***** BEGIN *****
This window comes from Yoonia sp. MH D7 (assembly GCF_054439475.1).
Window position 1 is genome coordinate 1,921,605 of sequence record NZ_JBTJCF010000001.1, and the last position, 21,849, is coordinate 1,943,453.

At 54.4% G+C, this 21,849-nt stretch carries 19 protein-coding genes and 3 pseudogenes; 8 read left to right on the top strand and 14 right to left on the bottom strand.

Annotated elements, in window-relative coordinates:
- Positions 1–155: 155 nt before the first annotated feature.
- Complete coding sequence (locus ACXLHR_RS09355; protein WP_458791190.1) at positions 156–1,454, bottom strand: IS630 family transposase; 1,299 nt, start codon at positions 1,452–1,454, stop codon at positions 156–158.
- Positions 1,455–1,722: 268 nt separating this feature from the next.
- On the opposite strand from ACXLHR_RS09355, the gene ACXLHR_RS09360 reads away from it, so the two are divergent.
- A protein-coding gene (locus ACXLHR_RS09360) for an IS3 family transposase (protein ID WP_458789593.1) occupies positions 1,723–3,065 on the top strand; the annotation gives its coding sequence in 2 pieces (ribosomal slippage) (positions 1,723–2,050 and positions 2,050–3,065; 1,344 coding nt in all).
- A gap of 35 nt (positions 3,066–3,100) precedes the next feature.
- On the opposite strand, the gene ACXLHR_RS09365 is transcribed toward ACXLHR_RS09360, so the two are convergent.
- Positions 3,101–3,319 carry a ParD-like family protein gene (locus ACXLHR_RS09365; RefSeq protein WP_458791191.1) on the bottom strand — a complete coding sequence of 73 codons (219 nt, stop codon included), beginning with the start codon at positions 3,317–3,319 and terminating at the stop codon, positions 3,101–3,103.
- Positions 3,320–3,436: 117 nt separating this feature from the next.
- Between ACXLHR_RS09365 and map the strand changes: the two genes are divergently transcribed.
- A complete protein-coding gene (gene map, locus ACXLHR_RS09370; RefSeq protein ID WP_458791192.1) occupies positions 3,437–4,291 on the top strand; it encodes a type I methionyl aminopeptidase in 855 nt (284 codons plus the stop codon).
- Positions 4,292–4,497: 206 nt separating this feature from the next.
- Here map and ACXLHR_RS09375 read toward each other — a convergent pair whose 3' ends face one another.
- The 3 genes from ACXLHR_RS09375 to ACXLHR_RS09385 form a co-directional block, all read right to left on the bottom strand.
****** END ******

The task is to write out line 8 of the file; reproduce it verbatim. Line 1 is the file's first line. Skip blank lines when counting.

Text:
- On the opposite strand from ACXLHR_RS09355, the gene ACXLHR_RS09360 reads away from it, so the two are divergent.